Get in the Habit

Develop the habit of talking regularly with your child on a variety of subjects. This will greatly facilitate the discussion on the issue of drug use when the time comes.

Just the Facts

Everyone can get emotional around this issue. Some feelings are important but using facts can help keep the focus on the issue, while judgment can lead to misconstrued feelings and spiral the conversation downward toward unproductive ends.

Be Clear and Focused

You may not be listened to not because of what you're saying, but what your teenager thinks your motivation is for saying it. Keep focused and balanced, and this should steer the conversation in the right place. Staying well-tuned into your motivations and aligning your actions with children accordingly demonstrates a consistent personality that will help the message resonate.

Be Inclusive

Reassure your child that you want them to decide for themselves and be independent (that's what teens want, really), but that you're simply trying to help them make an informed decision by providing them with information from a valuable source... you.

Use the News

You can use an external reference like a newspaper article or TV show about drugs to start a conversation with your teenage child. Talking about an external situation can help you discuss the issue of drugs without your teen feeling like you are accusing him or her of drug use.

Offer them Control

Teenagers will often test boundaries and at times may try to get control of situations. It's best to try to engage your teen in dialogue on drugs by respecting his or her preferences about when to talk. So, spin the tables around by mentioning that you'd like to talk about drugs with them and let them decide what works for them. By allowing them the control to pick the time, date and location, this also shows respect for their schedule, which will make them feel important.

Constant Praise

Rewarding positive behaviour, unexpected praise, showing respect and demonstrating interest in their lives will make you more approachable when they are running into difficulties and need someone to talk to about their problems.

Consistent Boundaries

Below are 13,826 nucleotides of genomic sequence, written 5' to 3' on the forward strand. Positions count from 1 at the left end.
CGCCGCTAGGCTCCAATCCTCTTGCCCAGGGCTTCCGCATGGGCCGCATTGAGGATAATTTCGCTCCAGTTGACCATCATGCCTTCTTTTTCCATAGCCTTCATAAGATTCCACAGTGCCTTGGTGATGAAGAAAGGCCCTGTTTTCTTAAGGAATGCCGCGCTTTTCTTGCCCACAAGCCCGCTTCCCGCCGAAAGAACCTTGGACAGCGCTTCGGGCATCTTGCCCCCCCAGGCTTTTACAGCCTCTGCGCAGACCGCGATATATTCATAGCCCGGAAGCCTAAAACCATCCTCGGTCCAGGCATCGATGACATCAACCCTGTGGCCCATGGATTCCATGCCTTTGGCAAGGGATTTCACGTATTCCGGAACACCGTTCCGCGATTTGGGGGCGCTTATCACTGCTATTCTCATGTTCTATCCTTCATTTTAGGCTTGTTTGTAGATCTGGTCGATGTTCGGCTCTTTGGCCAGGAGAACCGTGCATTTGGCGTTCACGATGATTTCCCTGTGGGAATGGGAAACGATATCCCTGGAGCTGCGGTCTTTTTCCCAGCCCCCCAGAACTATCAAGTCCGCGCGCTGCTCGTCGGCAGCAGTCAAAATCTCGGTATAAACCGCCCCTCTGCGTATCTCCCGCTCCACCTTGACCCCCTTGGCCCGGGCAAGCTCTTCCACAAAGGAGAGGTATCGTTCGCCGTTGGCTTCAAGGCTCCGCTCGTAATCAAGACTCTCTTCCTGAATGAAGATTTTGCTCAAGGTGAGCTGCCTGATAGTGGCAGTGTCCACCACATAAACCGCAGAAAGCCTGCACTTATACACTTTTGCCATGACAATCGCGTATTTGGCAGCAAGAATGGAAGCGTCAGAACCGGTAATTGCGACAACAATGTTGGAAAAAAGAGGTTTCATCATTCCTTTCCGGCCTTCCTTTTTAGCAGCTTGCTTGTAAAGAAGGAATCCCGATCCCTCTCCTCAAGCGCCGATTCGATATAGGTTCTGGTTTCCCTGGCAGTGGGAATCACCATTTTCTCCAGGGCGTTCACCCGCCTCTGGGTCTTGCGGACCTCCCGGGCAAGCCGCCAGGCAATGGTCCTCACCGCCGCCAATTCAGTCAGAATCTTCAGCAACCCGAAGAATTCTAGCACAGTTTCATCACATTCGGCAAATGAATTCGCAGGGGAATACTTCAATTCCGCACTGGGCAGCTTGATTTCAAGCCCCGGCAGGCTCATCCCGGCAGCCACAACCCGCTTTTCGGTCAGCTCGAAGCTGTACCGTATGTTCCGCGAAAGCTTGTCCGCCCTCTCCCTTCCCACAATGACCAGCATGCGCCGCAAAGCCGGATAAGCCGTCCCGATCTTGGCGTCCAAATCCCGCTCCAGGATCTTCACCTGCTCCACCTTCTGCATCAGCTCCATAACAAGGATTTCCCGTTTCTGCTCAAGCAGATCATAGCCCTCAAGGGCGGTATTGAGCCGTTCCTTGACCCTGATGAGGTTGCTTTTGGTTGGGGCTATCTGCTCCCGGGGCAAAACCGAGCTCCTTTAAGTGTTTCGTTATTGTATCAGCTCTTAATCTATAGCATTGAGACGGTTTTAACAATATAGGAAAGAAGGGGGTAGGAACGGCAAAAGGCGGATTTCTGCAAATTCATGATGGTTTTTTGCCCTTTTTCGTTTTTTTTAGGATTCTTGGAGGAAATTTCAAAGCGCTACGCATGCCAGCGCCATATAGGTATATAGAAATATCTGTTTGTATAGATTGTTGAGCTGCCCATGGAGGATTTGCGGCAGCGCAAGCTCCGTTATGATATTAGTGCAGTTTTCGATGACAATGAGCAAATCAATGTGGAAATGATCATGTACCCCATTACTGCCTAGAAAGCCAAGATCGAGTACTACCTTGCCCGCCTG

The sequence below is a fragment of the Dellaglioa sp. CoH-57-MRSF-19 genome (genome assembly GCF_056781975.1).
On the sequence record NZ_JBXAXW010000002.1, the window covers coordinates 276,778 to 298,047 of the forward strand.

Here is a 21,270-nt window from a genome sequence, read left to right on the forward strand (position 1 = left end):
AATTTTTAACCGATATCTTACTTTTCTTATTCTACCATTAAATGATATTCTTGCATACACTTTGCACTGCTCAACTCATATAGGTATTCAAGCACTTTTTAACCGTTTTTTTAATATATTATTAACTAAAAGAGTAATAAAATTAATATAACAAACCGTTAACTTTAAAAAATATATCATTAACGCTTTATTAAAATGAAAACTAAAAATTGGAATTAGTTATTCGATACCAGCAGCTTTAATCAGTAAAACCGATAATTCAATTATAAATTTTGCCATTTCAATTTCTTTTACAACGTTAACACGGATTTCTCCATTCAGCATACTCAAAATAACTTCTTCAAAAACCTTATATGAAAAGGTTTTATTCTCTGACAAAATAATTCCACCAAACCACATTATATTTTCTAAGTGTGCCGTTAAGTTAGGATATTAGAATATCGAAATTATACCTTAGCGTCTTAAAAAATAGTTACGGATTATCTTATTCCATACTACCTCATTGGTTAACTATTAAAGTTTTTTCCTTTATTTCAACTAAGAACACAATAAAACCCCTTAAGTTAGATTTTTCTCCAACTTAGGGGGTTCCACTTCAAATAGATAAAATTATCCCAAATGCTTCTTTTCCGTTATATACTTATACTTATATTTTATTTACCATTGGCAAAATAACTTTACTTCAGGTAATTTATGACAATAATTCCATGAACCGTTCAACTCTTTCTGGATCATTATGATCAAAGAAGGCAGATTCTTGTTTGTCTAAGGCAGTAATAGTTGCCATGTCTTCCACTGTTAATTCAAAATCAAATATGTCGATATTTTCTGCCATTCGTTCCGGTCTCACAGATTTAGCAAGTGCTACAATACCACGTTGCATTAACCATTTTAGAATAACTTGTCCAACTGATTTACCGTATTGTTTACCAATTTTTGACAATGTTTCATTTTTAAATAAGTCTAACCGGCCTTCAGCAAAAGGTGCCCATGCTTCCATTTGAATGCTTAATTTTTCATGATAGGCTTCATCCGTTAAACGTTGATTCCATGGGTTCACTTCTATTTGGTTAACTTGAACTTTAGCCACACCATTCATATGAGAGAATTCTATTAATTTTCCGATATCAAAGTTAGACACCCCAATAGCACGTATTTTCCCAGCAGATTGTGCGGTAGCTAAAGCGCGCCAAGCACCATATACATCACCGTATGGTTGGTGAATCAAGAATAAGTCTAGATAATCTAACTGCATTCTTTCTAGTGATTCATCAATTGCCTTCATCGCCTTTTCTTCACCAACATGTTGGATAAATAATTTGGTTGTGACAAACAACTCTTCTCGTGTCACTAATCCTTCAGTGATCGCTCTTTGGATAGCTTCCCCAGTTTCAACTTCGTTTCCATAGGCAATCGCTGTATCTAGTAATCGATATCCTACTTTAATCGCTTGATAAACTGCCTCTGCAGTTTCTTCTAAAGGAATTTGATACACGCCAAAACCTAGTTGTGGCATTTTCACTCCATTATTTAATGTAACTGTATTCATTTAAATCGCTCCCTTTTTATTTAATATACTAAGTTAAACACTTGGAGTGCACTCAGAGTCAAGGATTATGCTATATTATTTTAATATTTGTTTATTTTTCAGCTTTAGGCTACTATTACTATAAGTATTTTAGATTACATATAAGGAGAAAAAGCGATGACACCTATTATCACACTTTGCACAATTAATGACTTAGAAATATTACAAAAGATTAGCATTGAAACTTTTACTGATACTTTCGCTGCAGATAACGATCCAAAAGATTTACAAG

The tried and tested parenting method of setting boundaries is crucial when it comes to drugs. The lines must be clear, enforced and consistent for teens so they can understand the difference between right and wrong. Once boundaries are established, they must continually be repeated, and therefore easier to hold teenagers accountable when the boundary is broken. Talk to your teen about your rules around curfews, choice of friends, and knowing where they are at all times and develop appropriate boundaries together.

Evaluate the Dialogue

After all that, how did it go? The goal of any conversation is to feel as though an exchange of ideas and thoughts has happened. Did it? Were you doing most of the talking or did they? Remember, if you tell them, they might forget, if you show them they might remember, but if you involve them, they'll understand. Give them room to engage and encourage them to participate by asking the right questions.

What to do if Your Teenager is Using Drugs


Communication around this issue with family members is important. As hard as it may be, you must tell them that your teen has a drug problem. Short and to the point will keep emotion from settling back into the issue and might strengthen your ability to deal with the problem. What you need from the family is support, understanding, and a non-judgmental attitude. More disruption from family members can make the problem worse.


Since this may be new to many parents, you want to use this time to see what the best course of action is to solve the problem. What are your options? Seeking information from various sources and gathering as much knowledge is helpful, but do not make a decision until you have weighed all the options.

Get Help

Talk with someone you trust, such as a teacher, school counselor, family doctor or faith leader. Other things that might be worth looking into are treatment centres and other resources that are designed to help stop the use of drugs.